At the same time, Facebook isn’t what it used to be—it’s seen a steady decline in use for prospective students aged 12 to 17. Even more, Facebook and Instagram are established social platforms that can be oversaturated with advertising.

When leveraging platforms like these, influencer marketing is a smart way to distinguish your brand. According to eMarketer, influencers are particularly influential to Gen Zers and millennials. Higher education brands have a unique opportunity to work with micro- and nano-influencers (think students, alumni, and staff) who are typically perceived as more authentic than celebrity influencers, and can help build brand trust as a result.

In addition to refining strategies on established social platforms, marketers should branch out into new channels. Channels like Snapchat and TikTok (two of the most popular social networks with Gen Z), and audio streaming (which more than half of Gen Z report using on a daily basis), are great ways to reach younger demographics in places where they spend a lot of their free time. Marketers can then utilize CTV (of which 80% of the US population from 25 to 54 are regular users) to connect with older demographics whose kids will soon be thinking about their post-high school plans.

Segment and Target

When marketing to the virtual world, there may be no better tool in the advertising toolchest than programmatic.

Programmatic advertising gives media buyers an easy way to tailor messaging across unique audience segments and tactics. By leveraging automated higher education programmatic advertising campaigns, higher education marketers can make sure they are serving the right messages to the right audiences, at the right time, and while they’re in the right frame of mind.

With the ability to put custom messaging in front of audiences with different interests and priorities— “traditional undergraduates” and “prospective transfers,” for example—marketers can use their budgets more efficiently while collecting knowledge about what moves the needle with different consumers. On a more tactical level, marketers can customize their creative to retarget audiences, reach people with unique interest targeting, or even connect with people who are physically close to a school’s campus.

First-party data also presents a big opportunity for higher education advertising. For example, leveraging a DMP solution enables marketers to gather advanced audience insights about visitors to a learning institution’s website. Marketers can then use those insights for look-a-like modeling, further expanding their target segments based on the attributes they find.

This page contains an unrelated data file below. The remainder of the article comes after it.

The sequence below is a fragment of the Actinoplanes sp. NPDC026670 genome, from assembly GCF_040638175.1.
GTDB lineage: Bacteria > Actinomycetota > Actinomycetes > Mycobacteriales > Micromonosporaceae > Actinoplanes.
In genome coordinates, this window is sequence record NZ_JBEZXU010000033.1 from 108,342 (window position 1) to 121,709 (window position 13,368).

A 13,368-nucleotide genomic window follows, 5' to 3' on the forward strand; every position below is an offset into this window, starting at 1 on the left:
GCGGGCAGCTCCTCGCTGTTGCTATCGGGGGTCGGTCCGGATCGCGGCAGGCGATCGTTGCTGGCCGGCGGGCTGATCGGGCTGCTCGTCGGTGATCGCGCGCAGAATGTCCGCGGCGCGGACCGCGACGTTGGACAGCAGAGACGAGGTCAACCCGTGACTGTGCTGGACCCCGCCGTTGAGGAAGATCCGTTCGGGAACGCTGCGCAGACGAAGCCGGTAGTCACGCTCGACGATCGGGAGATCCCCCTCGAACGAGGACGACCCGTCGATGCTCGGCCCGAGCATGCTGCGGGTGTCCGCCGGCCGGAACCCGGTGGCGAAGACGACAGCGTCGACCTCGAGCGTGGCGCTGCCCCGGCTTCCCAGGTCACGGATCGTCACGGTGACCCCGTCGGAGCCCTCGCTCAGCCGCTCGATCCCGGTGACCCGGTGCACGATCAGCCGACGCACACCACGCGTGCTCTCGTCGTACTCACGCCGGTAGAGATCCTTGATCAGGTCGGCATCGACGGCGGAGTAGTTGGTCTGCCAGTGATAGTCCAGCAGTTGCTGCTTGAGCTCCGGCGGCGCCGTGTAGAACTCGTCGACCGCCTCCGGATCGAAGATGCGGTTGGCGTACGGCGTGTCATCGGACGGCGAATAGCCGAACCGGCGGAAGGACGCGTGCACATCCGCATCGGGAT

Key Growth Audiences in Higher Education

While it’s important to collect your own insights about target audiences, general audience research can still help you get a head start. By analyzing data from MRI Market-by-Market 2021 and TeenMark, Basis Technologies’ Research & Insights group identified five key growth audiences within higher education:

1. Parents of Teenagers

  • Adults 35-54 years of age
  • Men and women
  • Favorite platforms are Twitter, Spotify, and Instagram
  • Like to connect with brands through social media

2. College Students

  • Adults 18-24 years of age
  • Majority women
  • Favorite platforms are Spotify, Instagram, and Hulu
  • Want to succeed in their chosen profession

3. Potential Adult Learners

  • Adults 18-34 years of age
  • Men and women
  • Favorite platforms are Hulu, Instagram, and mobile apps
  • Want to advance their careers

4. Potential Grad Students

  • Adults 21-54
  • Majority women
  • Favorite platforms are CTV/OTT, Spotify, Facebook
  • Expect brands to support social causes

5. High School Student College Intenders

  • Teenagers 15-18 years of age
  • Majority women
  • Favorite platforms are mobile apps, TikTok, and Snapchat
  • Expect brands to support social causes

All five of these growth segments are heavy digital media users and spend more hours online than the average U.S. adult. They also generally come from diverse and multicultural households and, as such, tend to prefer advertisements that feature people who they can relate to. Across all audience segments, it’s more important than ever for colleges and universities to feature people of diverse identities and backgrounds in their media.

Looking Ahead: Preparing Our Advertising for the Cookieless Future

Despite the upheaval, it’s an exciting time for marketers who want to lead higher education brands into the digital-first future and help transform perceptions around what higher education can be.

As higher education adjusts to a new normal, so too is the advertising landscape itself forging a new path—namely, one without third-party cookies, which have historically helped marketers to target audiences.

Instead of relying upon third-party cookies, marketers will need to put systems in place that target audiences without compromising consumer privacy. For an in-depth guide to how marketers should prepare for the cookieless future, check out Beyond Third-Party Cookies: Your Guide to Overcoming the Identity Crisis.